Abuja and Washington, D.C., September 22, 2014. Nigeria’s Nollywood’s top movie directors, in partnership with HarvestPlus, a global program to improve nutrition, have made four movies to entertain and inform Nigerians on how they can improve their diets and health. The movies will premiere during the 11th Abuja International Film Festival on September 24, 2014.
The movies feature conventionally bred vitamin A cassava as part of their storyline. Vitamin A cassava is yellow in color because it contains high amounts of beta-carotene, unlike common white cassava. Beta-carotene is a naturally occurring substance that the body converts into vitamin A.
In Nigeria 30 percent of preschool-aged children and 20 percent of pregnant women suffer from vitamin A deficiency resulting in poor vision, blindness and sometimes death. By eating this new yellow cassava variety, women and children can meet almost half their daily needs of vitamin A.
But consumers first have to be convinced to switch over from the traditional white cassava. “No doubt these movies will go a long way in addressing the scarce nutrition information we have in this part of the world and we are optimistic that they will help educate the Nigerian populace that consumes cassava," says Zeb Ejiro of Smile Africa, which represents Nollywood’s top directors.
With more than 75 percent of Nigerians watching Nollywood movies, both in rural or urban areas, these movies have an important role to play in encouraging all Nigerians to grow and eat this nutritious cassava. The movies star Nigeria’s top actors – Segun Arinze, Monalisa Chinda, Chidi Muokeme and Emeka Ossai, among others.
The four movies are: The Yellow Cassava (English), Dada Oni Paki (Yoruba), Ebiyebi (Ibo) and Sakani (Hausa). Each is in a different language to ensure that all Nigerians can learn about the benefits of vitamin A cassava.
The Ministry of Agriculture is promoting vitamin A cassava under its ambitious Agricultural Transformation Agenda and has been a key supporter of Smile Africa’s vitamin A cassava-themed movies. It has also supported HarvestPlus and its partners in distributing vitamin A cassava stems to over 500,000 farmers in 3,000 villages and connecting farmers, processors and sales outlets to ensure that vitamin A cassava is available to the average Nigerian.
"Nutritious foods are critical for good health, but a powerful communication channel is needed to drive this message home,” says Paul Ilona, the HarvestPlus Nigeria Country Manager. “Nollywood produces the most popular and widely accessible films not just in Nigeria, but throughout Africa. This partnership will greatly expand the audience for our messaging on vitamin A deficiency and the nutritional benefits of vitamin A cassava. It supports our goal to reach 10 million Nigerians with this nutritious cassava variety over the next four years.”
The Nigerian Actors Guild led by its President, Ibinabo Fiberesima, will atttend the launch along with the films’ directors and stars. Also invited to the premiere are Akinwumi Adesina, Minister of Agriculture and Rural Development, his counterpart in the Ministry of Health, Onyebuchi Chukwu, Directors-General of governmental parastatals and other regulatory bodies in Nigeria such as the National Orientation Agency (NOA), Standard Organisation of Nigeria (SON) and National Agency for Food and Drug Administration and Control (NAFDAC).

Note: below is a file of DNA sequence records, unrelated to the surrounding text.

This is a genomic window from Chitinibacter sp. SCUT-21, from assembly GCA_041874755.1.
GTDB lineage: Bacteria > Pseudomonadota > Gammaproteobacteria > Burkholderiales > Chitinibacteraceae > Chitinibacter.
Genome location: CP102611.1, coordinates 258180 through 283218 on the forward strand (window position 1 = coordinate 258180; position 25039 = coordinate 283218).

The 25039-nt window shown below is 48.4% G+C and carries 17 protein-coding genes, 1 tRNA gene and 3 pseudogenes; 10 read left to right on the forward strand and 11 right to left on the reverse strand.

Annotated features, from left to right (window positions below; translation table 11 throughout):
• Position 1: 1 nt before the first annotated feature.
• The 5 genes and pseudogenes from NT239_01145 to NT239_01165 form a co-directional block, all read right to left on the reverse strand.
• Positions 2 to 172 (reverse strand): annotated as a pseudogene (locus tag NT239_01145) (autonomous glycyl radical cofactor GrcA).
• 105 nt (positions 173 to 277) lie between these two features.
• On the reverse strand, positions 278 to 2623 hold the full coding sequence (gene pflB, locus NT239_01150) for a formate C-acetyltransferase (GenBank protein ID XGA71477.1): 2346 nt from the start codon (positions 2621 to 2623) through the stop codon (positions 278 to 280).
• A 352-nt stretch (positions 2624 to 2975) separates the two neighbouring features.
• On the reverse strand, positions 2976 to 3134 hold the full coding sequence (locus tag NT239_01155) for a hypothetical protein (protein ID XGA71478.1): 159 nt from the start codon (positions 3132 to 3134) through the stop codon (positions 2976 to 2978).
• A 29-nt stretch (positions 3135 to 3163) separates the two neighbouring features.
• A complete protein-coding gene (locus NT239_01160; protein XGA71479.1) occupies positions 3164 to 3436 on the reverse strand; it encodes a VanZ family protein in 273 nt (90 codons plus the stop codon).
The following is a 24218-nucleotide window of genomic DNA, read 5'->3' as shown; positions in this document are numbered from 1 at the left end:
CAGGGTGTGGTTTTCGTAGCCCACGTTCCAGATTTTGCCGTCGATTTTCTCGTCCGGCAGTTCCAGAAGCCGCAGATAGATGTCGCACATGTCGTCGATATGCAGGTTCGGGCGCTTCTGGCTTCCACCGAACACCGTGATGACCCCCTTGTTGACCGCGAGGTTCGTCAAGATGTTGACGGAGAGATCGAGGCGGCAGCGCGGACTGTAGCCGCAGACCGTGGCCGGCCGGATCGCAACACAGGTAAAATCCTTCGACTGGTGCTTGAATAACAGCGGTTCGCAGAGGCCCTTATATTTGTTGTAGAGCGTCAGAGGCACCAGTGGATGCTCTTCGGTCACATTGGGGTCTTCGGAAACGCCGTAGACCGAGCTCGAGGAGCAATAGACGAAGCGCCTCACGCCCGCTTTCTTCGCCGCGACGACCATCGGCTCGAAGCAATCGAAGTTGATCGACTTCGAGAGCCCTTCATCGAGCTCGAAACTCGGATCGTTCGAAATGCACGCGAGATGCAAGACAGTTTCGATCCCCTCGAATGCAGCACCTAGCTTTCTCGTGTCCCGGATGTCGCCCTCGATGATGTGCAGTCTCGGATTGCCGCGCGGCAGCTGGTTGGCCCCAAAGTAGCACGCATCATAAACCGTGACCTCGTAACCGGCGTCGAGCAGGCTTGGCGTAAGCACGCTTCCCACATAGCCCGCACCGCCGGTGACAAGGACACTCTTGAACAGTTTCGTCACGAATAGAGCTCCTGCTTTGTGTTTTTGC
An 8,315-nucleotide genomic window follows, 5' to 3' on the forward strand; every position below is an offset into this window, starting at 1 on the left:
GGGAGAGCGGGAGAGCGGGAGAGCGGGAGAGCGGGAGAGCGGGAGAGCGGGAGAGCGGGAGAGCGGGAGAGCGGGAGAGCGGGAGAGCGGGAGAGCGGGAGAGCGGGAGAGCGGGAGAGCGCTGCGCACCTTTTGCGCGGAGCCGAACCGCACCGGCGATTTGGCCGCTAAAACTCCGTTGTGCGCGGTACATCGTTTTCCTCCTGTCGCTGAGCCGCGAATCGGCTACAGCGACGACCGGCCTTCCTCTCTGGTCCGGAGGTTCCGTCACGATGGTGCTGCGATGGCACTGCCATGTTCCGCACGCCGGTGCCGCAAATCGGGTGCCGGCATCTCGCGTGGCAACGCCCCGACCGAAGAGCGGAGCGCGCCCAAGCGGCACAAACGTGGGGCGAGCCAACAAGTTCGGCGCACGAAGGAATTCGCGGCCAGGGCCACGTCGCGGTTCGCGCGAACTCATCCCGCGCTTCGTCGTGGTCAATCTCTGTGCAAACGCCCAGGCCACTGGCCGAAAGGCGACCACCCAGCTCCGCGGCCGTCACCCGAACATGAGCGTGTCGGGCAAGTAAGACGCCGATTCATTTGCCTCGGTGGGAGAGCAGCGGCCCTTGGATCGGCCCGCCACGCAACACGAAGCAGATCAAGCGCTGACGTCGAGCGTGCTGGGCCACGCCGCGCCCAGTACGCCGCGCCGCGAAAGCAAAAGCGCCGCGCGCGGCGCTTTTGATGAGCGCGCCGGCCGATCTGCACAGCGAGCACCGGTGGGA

HarvestPlus leads a global effort to improve nutrition by developing and deploying food crops that are rich in vitamins and minerals. Nigeria was the first country in the world to officially launch vitamin A cassava. This nutritious cassava was developed through conventional breeding in collaboration with the International Institute of Tropical Agriculture (IITA), Ibadan, and the National Root Crops Research Institute (NRCRI), Umudike. The films’ launch will also include an exhibition of vitamin A cassava food products and information on the project, with key partners participating.
More About Vitamin A Cassava:
Cassava is an edible root crop grown in tropical and subtropical areas of the world. It tolerates drought and poor soils. Half a billion people in Africa, Asia and Latin America depend on cassava as a dietary starchy staple. Originating in tropical America, cassava was first introduced into Africa in the sixteenth century. Today, Africa accounts for over half of the total global production of cassava, with Nigeria the single largest producer. More than 100 million Nigerians, or 60 percent of the country’s population, eat cassava daily in one form or another. Nigeria was also the first country in which new varieties of cassava that are rich in vitamin A were first released to farmers in 2011. To date, more than 100,000 Nigerian households are growing and eating this conventionally bred nutritious cassava, which can meet up to 40 percent of the vitamin A recommended daily allowance for children under five.